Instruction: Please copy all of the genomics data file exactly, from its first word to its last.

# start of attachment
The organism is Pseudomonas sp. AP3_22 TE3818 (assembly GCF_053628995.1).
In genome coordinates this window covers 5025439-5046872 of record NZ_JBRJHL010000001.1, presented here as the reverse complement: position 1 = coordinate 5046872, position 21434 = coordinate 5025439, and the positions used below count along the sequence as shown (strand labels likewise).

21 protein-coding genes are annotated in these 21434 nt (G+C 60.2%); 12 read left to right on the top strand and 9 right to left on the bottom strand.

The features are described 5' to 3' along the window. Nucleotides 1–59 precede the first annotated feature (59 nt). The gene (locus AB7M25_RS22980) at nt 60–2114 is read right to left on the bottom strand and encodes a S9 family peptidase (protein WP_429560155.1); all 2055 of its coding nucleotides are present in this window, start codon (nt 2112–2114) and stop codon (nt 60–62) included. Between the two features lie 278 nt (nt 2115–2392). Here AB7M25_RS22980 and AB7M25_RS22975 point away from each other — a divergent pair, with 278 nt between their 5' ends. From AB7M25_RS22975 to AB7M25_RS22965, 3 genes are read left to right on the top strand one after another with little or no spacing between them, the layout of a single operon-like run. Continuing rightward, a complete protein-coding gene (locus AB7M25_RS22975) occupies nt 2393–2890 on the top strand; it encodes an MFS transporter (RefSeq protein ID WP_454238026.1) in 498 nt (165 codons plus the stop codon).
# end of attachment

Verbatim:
The organism is Pseudomonas sp. AP3_22 TE3818 (assembly GCF_053628995.1).
In genome coordinates this window covers 5025439-5046872 of record NZ_JBRJHL010000001.1, presented here as the reverse complement: position 1 = coordinate 5046872, position 21434 = coordinate 5025439, and the positions used below count along the sequence as shown (strand labels likewise).

21 protein-coding genes are annotated in these 21434 nt (G+C 60.2%); 12 read left to right on the top strand and 9 right to left on the bottom strand.

The features are described 5' to 3' along the window. Nucleotides 1–59 precede the first annotated feature (59 nt). The gene (locus AB7M25_RS22980) at nt 60–2114 is read right to left on the bottom strand and encodes a S9 family peptidase (protein WP_429560155.1); all 2055 of its coding nucleotides are present in this window, start codon (nt 2112–2114) and stop codon (nt 60–62) included. Between the two features lie 278 nt (nt 2115–2392). Here AB7M25_RS22980 and AB7M25_RS22975 point away from each other — a divergent pair, with 278 nt between their 5' ends. From AB7M25_RS22975 to AB7M25_RS22965, 3 genes are read left to right on the top strand one after another with little or no spacing between them, the layout of a single operon-like run. Continuing rightward, a complete protein-coding gene (locus AB7M25_RS22975) occupies nt 2393–2890 on the top strand; it encodes an MFS transporter (RefSeq protein ID WP_454238026.1) in 498 nt (165 codons plus the stop codon).